Thompson v. Consolidated Gas Utilities Corp.
300 U.S. 55 (1937)

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U.S. Supreme Court

Thompson v. Consolidated Gas Utilities Corp., 300 U.S. 55 (1937)

Thompson v. Consolidated Gas Utilities Corp.

No. 89

Argued November 18, 19, 1936

Decided February 1, 1937

300 U.S. 55

Syllabus

1. Under the common law of Texas (apart from statute), the owner of land has title to the natural gas in place, including that which migrates there from other lands of the gas field, and may produce all that will flow from his well, and may drill off-sets to get his full share from the common supply. P. 300 U. S. 68.

2. In support of administrative regulations purporting to be made under legal authority, there is a presumption of the existence of facts justifying the specific exercise. P. 300 U. S. 69.

3. Orders limiting and prorating the production of gas by the several owners of land in a gas field must be held invalid if shown to bear no reasonable relation either to the prevention of waste or to the protection of correlative rights, or if shown to be otherwise arbitrary. P. 300 U. S. 69.

4. Quaere whether c. 120, Texas Acts, 935, should be construed as attempting to authorize the State Railroad Commission to reduce the production of gas from wells owned by the owners of private pipelines, for the sole purpose of making them buy gas produced by others who lack pipeline connections. P. 300 U. S. 73.

5. This Court is reluctant to pass upon a seriously controverted question of the meaning of a state statute, because its decision,

Page 300 U. S. 56

although disposing of the particular case, cannot settle the proper construction of the statute. P. 300 U. S. 74.

6. In construing, on appeal, a state statute which has not been construed by the state courts, this Court is disposed to accept the construction given it by the lower federal court, particularly when that court is composed wholly of citizens of the State. P. 300 U. S. 74.

7. Where one party's case depends upon a construction of a state statute bringing it plainly in conflict with the Federal Constitution, and where the proper construction of the statute has not been settled by the state courts, but is gravely doubtful, this Court will rest its decision on the Constitution, and will not undertake to decide the question of construction, as to which it lacks the power to give a definitive answer. P. 300 U. S. 75.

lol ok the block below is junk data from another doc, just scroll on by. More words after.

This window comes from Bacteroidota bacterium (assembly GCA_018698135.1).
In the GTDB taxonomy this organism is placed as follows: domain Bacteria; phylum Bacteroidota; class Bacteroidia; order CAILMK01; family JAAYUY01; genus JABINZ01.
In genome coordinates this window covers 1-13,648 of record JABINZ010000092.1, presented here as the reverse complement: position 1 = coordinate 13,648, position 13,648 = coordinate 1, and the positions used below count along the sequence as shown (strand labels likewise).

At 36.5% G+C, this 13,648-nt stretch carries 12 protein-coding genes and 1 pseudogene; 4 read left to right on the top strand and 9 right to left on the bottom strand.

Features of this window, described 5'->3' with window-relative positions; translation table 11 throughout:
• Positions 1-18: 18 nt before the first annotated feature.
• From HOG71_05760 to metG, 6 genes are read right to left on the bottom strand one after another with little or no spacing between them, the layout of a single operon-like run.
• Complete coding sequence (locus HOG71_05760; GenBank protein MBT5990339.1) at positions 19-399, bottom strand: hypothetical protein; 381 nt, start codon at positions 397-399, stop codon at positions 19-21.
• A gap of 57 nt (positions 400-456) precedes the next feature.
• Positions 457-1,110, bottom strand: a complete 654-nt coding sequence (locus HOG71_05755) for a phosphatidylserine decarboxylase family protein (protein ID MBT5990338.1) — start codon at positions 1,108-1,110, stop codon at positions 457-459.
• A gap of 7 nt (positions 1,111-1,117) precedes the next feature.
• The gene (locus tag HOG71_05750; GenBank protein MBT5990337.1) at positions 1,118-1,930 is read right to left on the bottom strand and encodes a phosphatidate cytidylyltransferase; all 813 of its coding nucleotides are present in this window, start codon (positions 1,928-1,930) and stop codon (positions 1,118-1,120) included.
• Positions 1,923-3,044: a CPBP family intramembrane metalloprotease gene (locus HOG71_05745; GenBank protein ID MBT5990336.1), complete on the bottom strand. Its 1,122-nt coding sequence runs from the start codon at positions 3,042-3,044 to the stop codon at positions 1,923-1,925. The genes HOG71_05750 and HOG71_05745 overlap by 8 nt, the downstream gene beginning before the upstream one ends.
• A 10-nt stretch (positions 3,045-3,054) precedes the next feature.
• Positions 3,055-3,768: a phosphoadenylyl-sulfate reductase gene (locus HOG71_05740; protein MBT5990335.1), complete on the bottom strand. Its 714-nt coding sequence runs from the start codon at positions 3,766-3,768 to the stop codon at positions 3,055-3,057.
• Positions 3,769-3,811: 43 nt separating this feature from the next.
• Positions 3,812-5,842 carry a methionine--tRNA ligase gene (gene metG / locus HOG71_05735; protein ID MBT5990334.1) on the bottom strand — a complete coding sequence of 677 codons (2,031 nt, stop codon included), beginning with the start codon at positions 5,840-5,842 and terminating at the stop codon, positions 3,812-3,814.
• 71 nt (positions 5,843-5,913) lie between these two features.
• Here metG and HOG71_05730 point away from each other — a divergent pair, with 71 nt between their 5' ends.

8. One person's property may not be taken for the benefit of another private person, even though compensation be paid. Pp. 300 U. S. 77-79.

9. Some of the owners of wells in a Texas gas field had established contract light and fuel markets for their gas in distant places by means of their privately owned pipelines. The other owners of wells could not operate because there was no local light and fuel market for gas and they had no pipelines to transport it elsewhere, and because to employ it in the manufacture of natural gasoline and carbon black was forbidden by the State as wasteful. The Texas Railroad Commission, claiming authority under a statute (c. 120, Texas Acts, 1935), made an order purporting to limit the total daily production of the field and to prorate the allowed production among the several wells. Although the pipeline owners were operating their wells without waste and without injury to others, and although their supply was ample to supply their market needs, the order, if enforced, would have reduced their production so drastically that, to fulfill their contract obligations to their customers, they must purchase gas from the other well owners and must suffer other losses through curtailment of plant activity and through migration of gas underground away from their wells to other parts of the field where the pressure was lower. The purpose of the order, as plainly shown by evidence and court findings, was neither to prevent waste nor to prevent undue drainage from the reserves of other well owners, but was solely to compel the pipeline owners to furnish a market to those who had no pipeline connections. Held, the order is void under the Federal Constitution as a taking of private property for private benefit. Pp. 76-79.

Page 300 U. S. 57

10. A private party is not estopped to attack provisions of a statute that are harmful to his interests merely because he sought the enactment of other and separable provisions in it, beneficial to him in an incidental way, but neither relied on by him nor brought in question in the litigation. P. 300 U. S. 80.

14 F.Supp. 318 affirmed.

Appeal from decrees of the District Court of three judges which permanently enjoined the Railroad Commission of the Texas and the Attorney General from enforcing an order of the Commission limiting production of gas in the Panhandle Fields. The two cases were consolidated for purpose of appeal. See also 12 F.Supp. 462, a decision on motion for a preliminary injunction.

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